Transitioning from Flash to HTML5 and What It Means for Existing E-Learning Courses on Desktop Browsers

Flash is out, HTML5 is in, and each web browser is embracing this on its own terms. What does that mean for your existing e-learning courses? While each browser has its own timeline for phasing out its support of Flash content, the results will be fairly similar. Here’s what you can expect with the current top 5 (market share) desktop browsers: Chrome, Internet Explorer, Edge, Firefox, and Safari.

Google Chrome

Sometime in Q4 2016, Chrome will default to serving up HTML5 instead of Flash. This means that if your published e-learning courses include both Flash and HTML5 output, the HTML5 version will be presented by default—just as you’d find when you view the course on an iPad. If the course has only been published to Flash and an HTML5 version is not available, the learner will be prompted by the Chrome desktop browser and asked if Flash should be allowed to run. Chrome will honor this setting when visiting the course subsequent times. For additional details, see this Venture Beat article from May 15, 2016.

Mozilla Firefox

Firefox’s support of Flash will mirror that of Chrome’s, but its timeline for this begins in 2017. For additional details, see this Mozilla blog: Reducing Adobe Flash Usage in Firefox.

Apple Safari

With the recent release of Safari 10, Apple’s browser now defaults to displaying HTML5 content, even when that content is available in Flash. It’s the same as what Chrome and Firefox intend to do, but Apple is ahead of them. What’s different is that Safari makes it a little extra difficult to access the Flash plug-in if the content absolutely requires it. This means that when learners access a course that has only been published to Flash (courses with no HTML5 version available), the learner will have to jump through several hoops to be able to access that Flash course. First, they’ll receive a message saying that Flash isn’t installed. Second, the learner will need to click the Adobe link to install Flash, at which time Safari will advise them that the plug-in is already installed. Third, the learner will have to select whether they want to activate the Flash plug-in for the site (course) once or forever. In other words, Apple is making it much more difficult to access web-based Flash content through its Safari browser. For additional details, see this Computer World article or learn how to manage your Flash settings in Safari 10.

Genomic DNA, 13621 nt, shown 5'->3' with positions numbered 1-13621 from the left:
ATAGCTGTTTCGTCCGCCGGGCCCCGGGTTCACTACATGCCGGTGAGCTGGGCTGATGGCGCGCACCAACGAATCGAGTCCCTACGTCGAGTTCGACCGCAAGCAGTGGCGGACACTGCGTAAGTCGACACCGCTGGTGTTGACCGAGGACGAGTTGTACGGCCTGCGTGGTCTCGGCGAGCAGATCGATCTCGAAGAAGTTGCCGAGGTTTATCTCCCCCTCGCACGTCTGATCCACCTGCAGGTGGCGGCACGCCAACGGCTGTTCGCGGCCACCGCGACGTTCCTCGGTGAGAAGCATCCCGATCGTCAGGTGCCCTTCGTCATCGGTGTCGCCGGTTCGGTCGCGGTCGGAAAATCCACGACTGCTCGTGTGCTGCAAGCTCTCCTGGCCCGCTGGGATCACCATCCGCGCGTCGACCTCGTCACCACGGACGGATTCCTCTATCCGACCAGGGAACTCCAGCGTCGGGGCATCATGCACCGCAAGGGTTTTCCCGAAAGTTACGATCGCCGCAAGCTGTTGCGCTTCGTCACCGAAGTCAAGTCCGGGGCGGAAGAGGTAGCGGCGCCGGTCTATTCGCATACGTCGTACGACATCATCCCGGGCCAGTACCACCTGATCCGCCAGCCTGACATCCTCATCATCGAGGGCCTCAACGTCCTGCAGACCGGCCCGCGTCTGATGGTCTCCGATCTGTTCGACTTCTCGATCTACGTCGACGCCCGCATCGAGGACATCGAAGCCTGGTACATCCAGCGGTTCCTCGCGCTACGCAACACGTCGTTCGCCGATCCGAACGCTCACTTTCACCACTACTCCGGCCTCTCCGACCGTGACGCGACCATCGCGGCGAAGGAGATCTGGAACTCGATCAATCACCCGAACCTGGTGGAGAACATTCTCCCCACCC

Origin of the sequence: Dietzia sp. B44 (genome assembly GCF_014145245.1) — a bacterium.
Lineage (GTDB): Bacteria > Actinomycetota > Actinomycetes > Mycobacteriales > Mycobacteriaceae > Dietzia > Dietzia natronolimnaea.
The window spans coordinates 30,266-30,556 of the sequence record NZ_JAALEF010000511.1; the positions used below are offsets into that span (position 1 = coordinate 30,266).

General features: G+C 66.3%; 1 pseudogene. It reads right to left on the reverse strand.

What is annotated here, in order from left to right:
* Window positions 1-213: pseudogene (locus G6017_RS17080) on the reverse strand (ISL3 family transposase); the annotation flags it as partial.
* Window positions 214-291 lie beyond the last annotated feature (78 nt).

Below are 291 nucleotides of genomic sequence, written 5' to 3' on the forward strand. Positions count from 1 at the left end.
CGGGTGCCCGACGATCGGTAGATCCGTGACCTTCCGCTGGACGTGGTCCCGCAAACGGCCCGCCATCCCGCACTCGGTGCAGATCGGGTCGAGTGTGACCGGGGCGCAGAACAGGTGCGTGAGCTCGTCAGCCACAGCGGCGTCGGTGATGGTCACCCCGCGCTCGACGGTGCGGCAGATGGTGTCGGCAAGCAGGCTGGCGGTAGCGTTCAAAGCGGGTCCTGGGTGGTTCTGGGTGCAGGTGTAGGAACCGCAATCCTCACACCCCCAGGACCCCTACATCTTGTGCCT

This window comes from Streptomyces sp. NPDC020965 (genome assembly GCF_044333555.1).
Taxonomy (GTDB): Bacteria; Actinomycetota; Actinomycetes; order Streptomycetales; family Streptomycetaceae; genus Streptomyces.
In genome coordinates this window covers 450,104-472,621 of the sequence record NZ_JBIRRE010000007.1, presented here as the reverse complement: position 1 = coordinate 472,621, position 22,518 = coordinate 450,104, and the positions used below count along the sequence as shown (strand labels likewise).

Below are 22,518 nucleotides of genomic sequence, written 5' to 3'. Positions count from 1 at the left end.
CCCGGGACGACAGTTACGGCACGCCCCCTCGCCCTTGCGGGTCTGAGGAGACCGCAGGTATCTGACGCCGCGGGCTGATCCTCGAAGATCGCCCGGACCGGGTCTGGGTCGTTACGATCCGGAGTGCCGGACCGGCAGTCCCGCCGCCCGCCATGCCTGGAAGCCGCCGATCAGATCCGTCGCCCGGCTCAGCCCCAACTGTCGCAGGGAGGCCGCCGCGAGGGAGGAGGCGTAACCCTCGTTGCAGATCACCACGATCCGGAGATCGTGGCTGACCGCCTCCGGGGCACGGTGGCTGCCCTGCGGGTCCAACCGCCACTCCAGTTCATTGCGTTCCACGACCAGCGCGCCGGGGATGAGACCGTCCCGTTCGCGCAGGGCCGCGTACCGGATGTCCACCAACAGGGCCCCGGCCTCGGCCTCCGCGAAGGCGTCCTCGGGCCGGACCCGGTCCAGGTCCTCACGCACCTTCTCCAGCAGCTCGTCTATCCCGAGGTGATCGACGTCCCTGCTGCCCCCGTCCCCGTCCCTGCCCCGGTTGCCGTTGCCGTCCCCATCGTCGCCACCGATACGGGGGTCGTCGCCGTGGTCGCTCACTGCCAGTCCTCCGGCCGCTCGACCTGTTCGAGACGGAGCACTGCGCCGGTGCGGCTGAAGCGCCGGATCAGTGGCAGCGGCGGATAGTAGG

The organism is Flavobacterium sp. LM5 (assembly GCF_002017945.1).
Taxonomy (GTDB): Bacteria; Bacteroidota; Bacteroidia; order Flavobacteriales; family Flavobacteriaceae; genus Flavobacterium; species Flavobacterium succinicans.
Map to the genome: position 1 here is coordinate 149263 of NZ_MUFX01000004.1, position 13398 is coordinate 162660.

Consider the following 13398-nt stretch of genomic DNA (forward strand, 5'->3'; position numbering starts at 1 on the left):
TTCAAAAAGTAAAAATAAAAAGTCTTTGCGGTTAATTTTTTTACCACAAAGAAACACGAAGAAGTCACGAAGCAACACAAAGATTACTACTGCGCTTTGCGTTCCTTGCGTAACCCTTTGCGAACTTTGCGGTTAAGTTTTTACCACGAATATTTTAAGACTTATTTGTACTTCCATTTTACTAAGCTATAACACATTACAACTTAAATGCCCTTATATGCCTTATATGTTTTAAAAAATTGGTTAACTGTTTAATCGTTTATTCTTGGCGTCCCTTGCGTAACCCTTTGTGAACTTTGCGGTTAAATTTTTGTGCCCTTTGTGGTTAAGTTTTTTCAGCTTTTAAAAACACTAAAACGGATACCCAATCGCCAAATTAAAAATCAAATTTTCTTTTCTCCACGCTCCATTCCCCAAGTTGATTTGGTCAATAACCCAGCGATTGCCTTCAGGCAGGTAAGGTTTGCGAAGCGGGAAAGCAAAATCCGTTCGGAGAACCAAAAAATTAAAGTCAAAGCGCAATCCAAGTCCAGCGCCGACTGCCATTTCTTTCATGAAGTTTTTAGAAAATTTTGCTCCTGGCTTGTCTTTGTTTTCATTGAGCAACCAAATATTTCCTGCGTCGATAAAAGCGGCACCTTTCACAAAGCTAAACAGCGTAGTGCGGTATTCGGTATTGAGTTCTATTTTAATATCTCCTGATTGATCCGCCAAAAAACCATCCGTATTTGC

Microsoft IE11 and Edge

Microsoft’s browsers are the exceptions. While Microsoft is taking steps with the Edge browser to automatically pause unnecessary Flash content (such as ads or other peripheral content), it should not interfere with Flash content if it’s the central content on the page. This means that your Flash-based courses, whether available in HTML5 or not, should continue to play by default when the course is visited in the Edge browser. At most, the learner will have to click the content area once to begin playing the course. See this eWeek article for details. Meanwhile, IE11 continues its support of Flash (for now), and you shouldn’t experience anything different.

What it means for your e-learning courses:

In Storyline and Captivate:

If your courses are published to Flash only, users in Chrome, Firefox, and Safari will be prompted to allow Flash to be used to display the course. There is a varying degree of the steps one has to take from there before the content will actually play. Thankfully though, browsers will remember the learners’ settings for courses visited from the same domain.

If your courses are published to both Flash and HTML5, users in Chrome, Firefox, and Safari will see the HTML5 version of the course by default. This may limit certain course functionality that is available in the Flash version but not supported yet in the authoring tool’s HTML5 output. For additional information on what is and is not supported with HTML5, see these help articles:

In Lectora:

Unless Flash objects have been directly inserted into the course, there should be nothing to worry about with Lectora’s published output. Courses should continue to appear in the future browsers as they do now.

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